By Jim Sanders
Published: Monday, May. 6, 2013 – 12:00 am | Page 1A
Last Modified: Monday, May. 6, 2013 – 7:56 am
Gov. Jerry Brown and Democratic lawmakers are on a collision course over restoring cuts to California’s safety net, marking a key test of vows to hold the line on state spending.
Brown is set to release a revised budget proposal this month, and state revenue is running about $4.5 billion over projections, lending momentum to efforts to boost programs for the poor or needy.
Legislation and ideas abound at the Capitol for bolstering the safety net, targeting adult dental care, mental health, welfare assistance, child care, college aid and affordable housing.
Senate President Pro Tem Darrell Steinberg touts restoring Medi-Cal dental benefits and boosting mental health programs as two personal priorities.
“There is no shame, in fact there’s pride, in fighting to restore cuts to those who have suffered the most during the budget crisis – the poor, the elderly and the disabled,” Steinberg said.
“But we can only restore programs if there is money,” he added. “And we don’t know whether or not there will be new money.”
State finance department spokesman H.D. Palmer, representing the Brown administration, said the governor’s basic tenet has been that past cuts must be retained to help pay down debt and ensure future budget stability.
The notion of a $4.5 billion windfall is illusory because much of it may not be available for more than one year and, besides, the vast majority of it must go to public schools and community colleges under Proposition 98, Palmer said.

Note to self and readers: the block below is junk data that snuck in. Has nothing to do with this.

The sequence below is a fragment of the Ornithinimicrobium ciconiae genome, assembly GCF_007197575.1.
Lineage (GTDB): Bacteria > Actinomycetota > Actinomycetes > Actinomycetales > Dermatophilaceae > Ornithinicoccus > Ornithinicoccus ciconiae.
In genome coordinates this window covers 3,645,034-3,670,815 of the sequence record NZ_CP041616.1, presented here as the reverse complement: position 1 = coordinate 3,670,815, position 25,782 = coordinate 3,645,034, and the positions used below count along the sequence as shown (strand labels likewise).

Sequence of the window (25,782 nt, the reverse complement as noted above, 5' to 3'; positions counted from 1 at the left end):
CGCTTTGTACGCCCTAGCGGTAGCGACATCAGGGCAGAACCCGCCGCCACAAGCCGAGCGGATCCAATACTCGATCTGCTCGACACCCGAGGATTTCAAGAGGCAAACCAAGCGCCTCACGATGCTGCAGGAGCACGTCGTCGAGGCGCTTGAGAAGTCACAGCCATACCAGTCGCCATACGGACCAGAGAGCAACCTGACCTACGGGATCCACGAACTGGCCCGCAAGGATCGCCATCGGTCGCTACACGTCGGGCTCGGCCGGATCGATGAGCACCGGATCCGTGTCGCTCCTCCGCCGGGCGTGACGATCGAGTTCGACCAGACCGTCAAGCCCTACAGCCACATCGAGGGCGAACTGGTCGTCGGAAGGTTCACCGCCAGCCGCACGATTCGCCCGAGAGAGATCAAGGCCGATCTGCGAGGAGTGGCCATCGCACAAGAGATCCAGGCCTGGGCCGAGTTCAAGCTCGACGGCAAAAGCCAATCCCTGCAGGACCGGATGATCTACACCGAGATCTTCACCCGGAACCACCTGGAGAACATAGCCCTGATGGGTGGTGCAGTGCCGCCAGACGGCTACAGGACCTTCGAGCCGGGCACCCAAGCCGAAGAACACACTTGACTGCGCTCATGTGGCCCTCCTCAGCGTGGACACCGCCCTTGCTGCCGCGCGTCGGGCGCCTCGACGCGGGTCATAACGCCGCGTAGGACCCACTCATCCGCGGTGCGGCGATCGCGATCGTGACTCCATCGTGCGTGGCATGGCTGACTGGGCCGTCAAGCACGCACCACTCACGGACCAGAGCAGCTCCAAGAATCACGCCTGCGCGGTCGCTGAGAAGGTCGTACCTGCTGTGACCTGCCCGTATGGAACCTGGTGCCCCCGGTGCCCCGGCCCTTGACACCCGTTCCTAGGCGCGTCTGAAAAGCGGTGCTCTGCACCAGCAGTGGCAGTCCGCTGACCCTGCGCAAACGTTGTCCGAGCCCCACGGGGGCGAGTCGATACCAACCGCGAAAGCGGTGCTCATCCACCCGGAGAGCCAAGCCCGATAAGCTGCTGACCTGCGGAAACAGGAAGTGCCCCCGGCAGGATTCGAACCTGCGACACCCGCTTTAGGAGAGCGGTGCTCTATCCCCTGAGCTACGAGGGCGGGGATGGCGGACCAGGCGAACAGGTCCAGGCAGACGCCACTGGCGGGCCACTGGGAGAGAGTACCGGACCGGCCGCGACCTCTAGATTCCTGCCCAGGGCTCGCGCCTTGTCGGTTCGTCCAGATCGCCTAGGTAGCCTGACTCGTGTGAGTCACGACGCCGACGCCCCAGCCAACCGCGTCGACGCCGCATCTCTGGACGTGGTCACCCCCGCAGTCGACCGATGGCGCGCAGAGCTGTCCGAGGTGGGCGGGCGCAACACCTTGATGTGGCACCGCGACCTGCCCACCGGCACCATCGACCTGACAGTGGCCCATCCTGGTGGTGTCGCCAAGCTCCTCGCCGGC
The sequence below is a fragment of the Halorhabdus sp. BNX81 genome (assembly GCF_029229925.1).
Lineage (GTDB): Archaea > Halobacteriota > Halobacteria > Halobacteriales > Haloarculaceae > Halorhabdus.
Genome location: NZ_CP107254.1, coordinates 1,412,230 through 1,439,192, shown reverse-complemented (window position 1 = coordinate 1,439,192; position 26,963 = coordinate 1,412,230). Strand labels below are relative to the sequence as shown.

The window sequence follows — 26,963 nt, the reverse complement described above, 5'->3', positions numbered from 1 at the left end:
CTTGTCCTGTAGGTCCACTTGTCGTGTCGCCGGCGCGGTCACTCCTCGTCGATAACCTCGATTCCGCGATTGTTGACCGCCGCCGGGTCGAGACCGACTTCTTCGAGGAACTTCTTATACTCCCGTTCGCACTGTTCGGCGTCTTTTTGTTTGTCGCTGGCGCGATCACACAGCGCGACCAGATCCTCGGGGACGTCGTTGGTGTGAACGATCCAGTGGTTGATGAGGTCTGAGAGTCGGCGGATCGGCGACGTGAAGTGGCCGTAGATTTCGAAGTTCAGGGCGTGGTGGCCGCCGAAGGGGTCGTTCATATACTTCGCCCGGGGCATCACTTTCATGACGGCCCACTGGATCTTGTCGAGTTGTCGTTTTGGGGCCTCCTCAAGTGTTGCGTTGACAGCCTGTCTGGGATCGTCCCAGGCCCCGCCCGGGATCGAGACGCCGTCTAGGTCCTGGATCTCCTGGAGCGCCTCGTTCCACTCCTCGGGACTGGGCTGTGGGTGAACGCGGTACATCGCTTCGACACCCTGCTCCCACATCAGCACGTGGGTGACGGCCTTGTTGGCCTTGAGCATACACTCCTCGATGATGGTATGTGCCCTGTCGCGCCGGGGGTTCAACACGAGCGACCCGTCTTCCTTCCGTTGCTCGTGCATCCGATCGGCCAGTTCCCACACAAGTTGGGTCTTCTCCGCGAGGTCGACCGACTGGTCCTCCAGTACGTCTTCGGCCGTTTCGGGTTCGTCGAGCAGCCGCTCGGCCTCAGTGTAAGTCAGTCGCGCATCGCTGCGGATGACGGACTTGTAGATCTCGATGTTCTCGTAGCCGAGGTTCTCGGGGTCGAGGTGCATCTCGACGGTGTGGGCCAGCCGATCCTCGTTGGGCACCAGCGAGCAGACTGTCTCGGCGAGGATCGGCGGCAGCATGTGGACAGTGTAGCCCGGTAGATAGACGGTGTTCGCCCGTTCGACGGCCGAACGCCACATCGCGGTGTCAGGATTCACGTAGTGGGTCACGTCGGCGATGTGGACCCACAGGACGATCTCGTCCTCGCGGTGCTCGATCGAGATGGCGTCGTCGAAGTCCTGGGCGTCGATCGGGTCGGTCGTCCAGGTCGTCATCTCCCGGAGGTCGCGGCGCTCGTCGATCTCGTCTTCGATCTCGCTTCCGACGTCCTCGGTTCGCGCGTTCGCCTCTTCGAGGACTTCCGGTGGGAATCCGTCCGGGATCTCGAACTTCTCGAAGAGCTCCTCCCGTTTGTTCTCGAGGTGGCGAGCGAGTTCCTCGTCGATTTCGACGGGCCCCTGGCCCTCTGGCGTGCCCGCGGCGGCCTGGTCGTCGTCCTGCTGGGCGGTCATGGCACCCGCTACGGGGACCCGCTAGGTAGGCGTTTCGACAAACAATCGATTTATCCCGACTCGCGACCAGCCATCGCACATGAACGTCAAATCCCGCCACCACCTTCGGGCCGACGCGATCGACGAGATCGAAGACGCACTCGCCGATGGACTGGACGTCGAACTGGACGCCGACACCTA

“I can understand that a lot of people are looking at the current revenue numbers and jumping to the conclusion that that’s money with no strings attached,” Palmer said. “That’s not the case.”
Jason Sisney of the Legislative Analyst’s Office said the $4.5 billion revenue bump may be a one-time occurrence due largely to actions taken by some wealthy Californians to shift 2013 earnings to late 2012 amid the threat of a federal tax hike. Almost all of that new money, perhaps 85 percent to 95 percent, can be spent only for education, he said.
Even before the revenue picture becomes clear, however, battle lines are forming over the safety net.
Democrats “love to fund, they hate to cut, and when they feel like they have money, they’re going to spend it,” said Senate GOP leader Bob Huff of Diamond Bar.
Witnesses at a Senate budget subcommittee hearing Thursday pressed for restoring Medi-Cal adult dental care, saying that budget cuts have led to a system that pulls teeth in an emergency but does little or nothing to fix cavities and perform root canals.
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